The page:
September 2007 Journal of Geoscience Education

Volume 55, Number 4
A 24 x 24 mm close-up photograph of a thin section of chrysotile or from the Lowell Mine located in north-central Vermont taken in cross-polarized light. Photo by Mickey Gunter.

A Standards-based Curriculum for Clay Science
Audrey C. Rule, State University of New York at Oswego
Stephen Guggenheim, University of Illinois at Chicago
A prekindergarten to 12th grade curriculum for clay science is presented based on the Benchmarks for science literacy and the National science education standards. These clay concepts support learning in chemistry, physical science, and Earth science and are divided into concepts and activities for early childhood, elementary, middle school, and high school students. Two studies addressing facets of the curriculum show the utility of the proposed clay concepts and suggested lessons. More work is needed to define specific ideas students may have about clay in the rock cycle, clay's role in everyday products, what clay scientists do, and to test the efficacy of the entire curriculum.
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Developing Preschoolers' Science Vocabulary Through Clay Explorations
Carolyn A. House, First Step Universal Preschool
The purpose of this study was to determine the improvement in descriptive vocabulary of preschool children as a result of lessons that focused on the physical properties of clay. During a six-lesson art-science unit, four and five year old children used familiar artificial clay, unfamiliar modeling clay, mud, and natural potter's clay to experiment with different techniques and to make a pinch pot, which they subsequently glazed and had fired. Throughout the lessons, descriptive vocabulary was repeatedly modeled and reinforced. Two pretest-posttest instruments were administered. Students improved in demonstrating targeted vocabulary words (e.g. pinch, bend, coil, flat) with a mean of 50% of the students demonstrating each of the sixteen words correctly on the pretest compared to 81% on the posttest. Students were also assessed on vocabulary used as they verbally described wet and dry natural clay samples and unglazed and glazed ceramic pieces. Again, students showed a significant increase in speaking vocabulary. However, passive and observational tasks, requiring little or no use of language and vocabulary, revealed minimal acquisition of targeted vocabulary.
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Using Trade Books to Teach about Clay Minerals
Sharon Kane, State University of New York at Oswego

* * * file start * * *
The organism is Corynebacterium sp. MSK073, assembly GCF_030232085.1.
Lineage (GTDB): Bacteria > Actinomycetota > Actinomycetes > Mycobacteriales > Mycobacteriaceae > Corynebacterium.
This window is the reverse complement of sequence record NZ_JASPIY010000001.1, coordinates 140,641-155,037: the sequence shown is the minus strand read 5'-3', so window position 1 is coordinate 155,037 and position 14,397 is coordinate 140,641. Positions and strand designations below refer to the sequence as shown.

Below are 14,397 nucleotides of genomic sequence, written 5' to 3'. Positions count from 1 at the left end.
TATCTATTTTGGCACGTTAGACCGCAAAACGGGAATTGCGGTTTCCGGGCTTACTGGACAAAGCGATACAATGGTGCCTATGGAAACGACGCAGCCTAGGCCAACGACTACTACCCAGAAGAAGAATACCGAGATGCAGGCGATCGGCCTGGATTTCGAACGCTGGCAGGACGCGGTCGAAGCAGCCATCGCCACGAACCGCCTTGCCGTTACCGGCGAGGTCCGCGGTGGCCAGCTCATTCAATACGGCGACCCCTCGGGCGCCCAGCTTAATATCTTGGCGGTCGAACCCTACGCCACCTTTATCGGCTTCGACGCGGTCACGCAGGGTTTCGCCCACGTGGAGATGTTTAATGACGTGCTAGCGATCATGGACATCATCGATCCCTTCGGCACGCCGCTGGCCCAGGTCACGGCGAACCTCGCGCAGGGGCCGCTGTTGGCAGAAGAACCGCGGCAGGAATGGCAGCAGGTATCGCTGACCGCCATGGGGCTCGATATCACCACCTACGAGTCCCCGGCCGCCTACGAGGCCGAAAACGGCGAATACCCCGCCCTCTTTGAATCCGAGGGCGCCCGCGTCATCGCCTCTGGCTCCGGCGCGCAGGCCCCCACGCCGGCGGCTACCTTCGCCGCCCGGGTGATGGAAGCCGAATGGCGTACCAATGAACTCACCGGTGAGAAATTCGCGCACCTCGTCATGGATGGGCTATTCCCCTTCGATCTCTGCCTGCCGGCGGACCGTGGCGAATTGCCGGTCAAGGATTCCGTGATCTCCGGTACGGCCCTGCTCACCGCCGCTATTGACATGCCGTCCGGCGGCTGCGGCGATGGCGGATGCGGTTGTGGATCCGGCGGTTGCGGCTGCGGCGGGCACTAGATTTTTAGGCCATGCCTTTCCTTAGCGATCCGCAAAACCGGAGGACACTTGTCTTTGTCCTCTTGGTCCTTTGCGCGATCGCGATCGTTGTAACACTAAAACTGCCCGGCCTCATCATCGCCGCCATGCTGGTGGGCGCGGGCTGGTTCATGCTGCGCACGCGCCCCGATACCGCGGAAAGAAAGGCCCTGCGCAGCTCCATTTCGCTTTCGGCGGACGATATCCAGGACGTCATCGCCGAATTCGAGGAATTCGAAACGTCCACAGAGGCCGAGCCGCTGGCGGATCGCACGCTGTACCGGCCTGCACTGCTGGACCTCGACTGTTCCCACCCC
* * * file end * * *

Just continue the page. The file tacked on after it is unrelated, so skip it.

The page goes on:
Research shows that content area knowledge and attitudes toward academic subjects can be enhanced when teachers use trade books in their classrooms. This article reports on an analysis of children's books relating to the topic of clay minerals. Various genres, including biography, fiction, informational books, how-to books, and picture books, are represented. The literary works described represent a wide range in terms of text difficulty and sophistication of concepts, offering opportunities for differentiated instruction. Teachers can teach scientific concepts and facts related to clay through stories, whether fictional or biographical. They can use books providing directions for hands-on activities to involve students in curricular projects with the goal of increased academic achievement. The text, illustrations, and photographs in trade books can motivate students to learn about clay minerals and provide resources for continued investigation.
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Seventh Grade Students Learn about the Use of Clays in Everyday Products
Mark E. Dubey, Clary Middle School, Syracuse City Schools
Audrey C. Ruls, State University of New York at Oswego
Clay minerals are widespread at the Earth's surface, compose a large percentage of sedimentary rocks, and are important components of many common products including brick and tile, tableware, sanitaryware, paper, paints, plastics, rubber, cosmetics, and pharmaceuticals. Knowledge of the role of clay industrial products supports attainment of science knowledge goals in middle school (Rule and Guggenheim, 2007). This simple pretest-intervention posttest study presents effective examples of clay science activities for middle school students that highlight the multiple uses of clay minerals in common products and support learning of other geoscience concepts such as crystal structure and resulting physical properties of materials. A class of twenty-one students at an urban middle school in central New York State participated in the study. Student scores on the pretest averaged 52% correct compared to 83% correct on the posttest taken seven weeks later, indicating the efficacy of the activities in teaching clay science concepts. A written survey three weeks after lessons had concluded showed students learned much about clay properties and clay use in everyday objects along with enjoying group work and the hands-on materials with clues.
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Project Based Learning Approach to Shale Diagenesis: A Better Avenue to the Big Picture
Iris M. Totten, Kansas State University
Matthew W. Totten, Sr., Kansas State University